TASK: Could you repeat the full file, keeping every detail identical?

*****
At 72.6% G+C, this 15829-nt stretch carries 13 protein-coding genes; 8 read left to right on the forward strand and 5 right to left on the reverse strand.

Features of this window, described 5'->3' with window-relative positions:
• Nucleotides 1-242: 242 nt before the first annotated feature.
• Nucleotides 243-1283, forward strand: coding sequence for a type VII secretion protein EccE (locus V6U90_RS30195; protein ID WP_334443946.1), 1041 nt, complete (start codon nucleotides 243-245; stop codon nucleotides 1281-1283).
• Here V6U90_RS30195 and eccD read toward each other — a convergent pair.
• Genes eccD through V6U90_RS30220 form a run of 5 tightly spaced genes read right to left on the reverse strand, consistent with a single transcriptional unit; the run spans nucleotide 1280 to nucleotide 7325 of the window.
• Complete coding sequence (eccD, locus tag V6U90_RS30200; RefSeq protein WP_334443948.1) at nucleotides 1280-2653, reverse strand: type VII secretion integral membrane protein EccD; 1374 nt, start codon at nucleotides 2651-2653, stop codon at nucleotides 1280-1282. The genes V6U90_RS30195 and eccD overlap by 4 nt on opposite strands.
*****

At 72.6% G+C, this 15829-nt stretch carries 13 protein-coding genes; 8 read left to right on the forward strand and 5 right to left on the reverse strand.

Features of this window, described 5'->3' with window-relative positions:
• Nucleotides 1-242: 242 nt before the first annotated feature.
• Nucleotides 243-1283, forward strand: coding sequence for a type VII secretion protein EccE (locus V6U90_RS30195; protein ID WP_334443946.1), 1041 nt, complete (start codon nucleotides 243-245; stop codon nucleotides 1281-1283).
• Here V6U90_RS30195 and eccD read toward each other — a convergent pair.
• Genes eccD through V6U90_RS30220 form a run of 5 tightly spaced genes read right to left on the reverse strand, consistent with a single transcriptional unit; the run spans nucleotide 1280 to nucleotide 7325 of the window.
• Complete coding sequence (eccD, locus tag V6U90_RS30200; RefSeq protein WP_334443948.1) at nucleotides 1280-2653, reverse strand: type VII secretion integral membrane protein EccD; 1374 nt, start codon at nucleotides 2651-2653, stop codon at nucleotides 1280-1282. The genes V6U90_RS30195 and eccD overlap by 4 nt on opposite strands.